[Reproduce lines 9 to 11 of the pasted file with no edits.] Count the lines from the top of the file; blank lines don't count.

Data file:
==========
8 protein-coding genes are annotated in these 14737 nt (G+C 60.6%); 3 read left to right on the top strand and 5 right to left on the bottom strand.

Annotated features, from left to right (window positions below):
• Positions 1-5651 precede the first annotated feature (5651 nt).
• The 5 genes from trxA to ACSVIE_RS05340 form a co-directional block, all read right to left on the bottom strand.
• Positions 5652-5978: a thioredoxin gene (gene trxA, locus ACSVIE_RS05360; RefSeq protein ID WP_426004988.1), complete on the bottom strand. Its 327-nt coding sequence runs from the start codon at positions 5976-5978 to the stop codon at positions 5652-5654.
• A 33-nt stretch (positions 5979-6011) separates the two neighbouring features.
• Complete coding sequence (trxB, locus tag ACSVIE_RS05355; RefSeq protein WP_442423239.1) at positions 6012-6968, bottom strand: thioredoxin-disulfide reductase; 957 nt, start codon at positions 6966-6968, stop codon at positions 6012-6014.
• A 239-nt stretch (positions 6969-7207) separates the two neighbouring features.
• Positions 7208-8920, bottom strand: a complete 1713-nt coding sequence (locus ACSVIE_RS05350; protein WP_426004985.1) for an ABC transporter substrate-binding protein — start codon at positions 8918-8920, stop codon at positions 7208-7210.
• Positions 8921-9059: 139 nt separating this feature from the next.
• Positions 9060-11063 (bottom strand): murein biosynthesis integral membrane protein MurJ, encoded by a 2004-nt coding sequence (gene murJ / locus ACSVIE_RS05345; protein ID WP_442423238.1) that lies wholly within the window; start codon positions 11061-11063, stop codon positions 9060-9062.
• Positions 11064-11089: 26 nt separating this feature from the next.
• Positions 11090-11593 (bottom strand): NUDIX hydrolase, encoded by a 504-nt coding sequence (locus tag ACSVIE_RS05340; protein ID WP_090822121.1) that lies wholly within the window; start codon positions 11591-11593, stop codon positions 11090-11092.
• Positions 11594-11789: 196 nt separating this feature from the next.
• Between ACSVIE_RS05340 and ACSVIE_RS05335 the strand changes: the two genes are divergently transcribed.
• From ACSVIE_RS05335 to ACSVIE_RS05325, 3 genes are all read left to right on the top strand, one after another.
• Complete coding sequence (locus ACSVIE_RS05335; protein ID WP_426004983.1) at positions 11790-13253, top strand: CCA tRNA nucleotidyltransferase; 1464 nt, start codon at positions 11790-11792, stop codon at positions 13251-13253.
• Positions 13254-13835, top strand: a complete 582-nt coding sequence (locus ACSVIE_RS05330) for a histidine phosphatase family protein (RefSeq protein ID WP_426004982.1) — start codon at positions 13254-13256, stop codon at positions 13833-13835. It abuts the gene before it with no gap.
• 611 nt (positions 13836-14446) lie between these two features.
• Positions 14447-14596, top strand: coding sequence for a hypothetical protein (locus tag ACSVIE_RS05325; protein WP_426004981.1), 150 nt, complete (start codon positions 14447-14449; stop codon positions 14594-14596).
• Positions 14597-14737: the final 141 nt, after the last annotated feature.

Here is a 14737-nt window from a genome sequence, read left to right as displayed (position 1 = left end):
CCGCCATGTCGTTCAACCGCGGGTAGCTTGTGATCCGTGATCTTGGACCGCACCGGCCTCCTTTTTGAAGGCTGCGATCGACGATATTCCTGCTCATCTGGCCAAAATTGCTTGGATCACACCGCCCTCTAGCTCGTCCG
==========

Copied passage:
• Positions 7208-8920, bottom strand: a complete 1713-nt coding sequence (locus ACSVIE_RS05350; protein WP_426004985.1) for an ABC transporter substrate-binding protein — start codon at positions 8918-8920, stop codon at positions 7208-7210.
• Positions 8921-9059: 139 nt separating this feature from the next.
• Positions 9060-11063 (bottom strand): murein biosynthesis integral membrane protein MurJ, encoded by a 2004-nt coding sequence (gene murJ / locus ACSVIE_RS05345; protein ID WP_442423238.1) that lies wholly within the window; start codon positions 11061-11063, stop codon positions 9060-9062.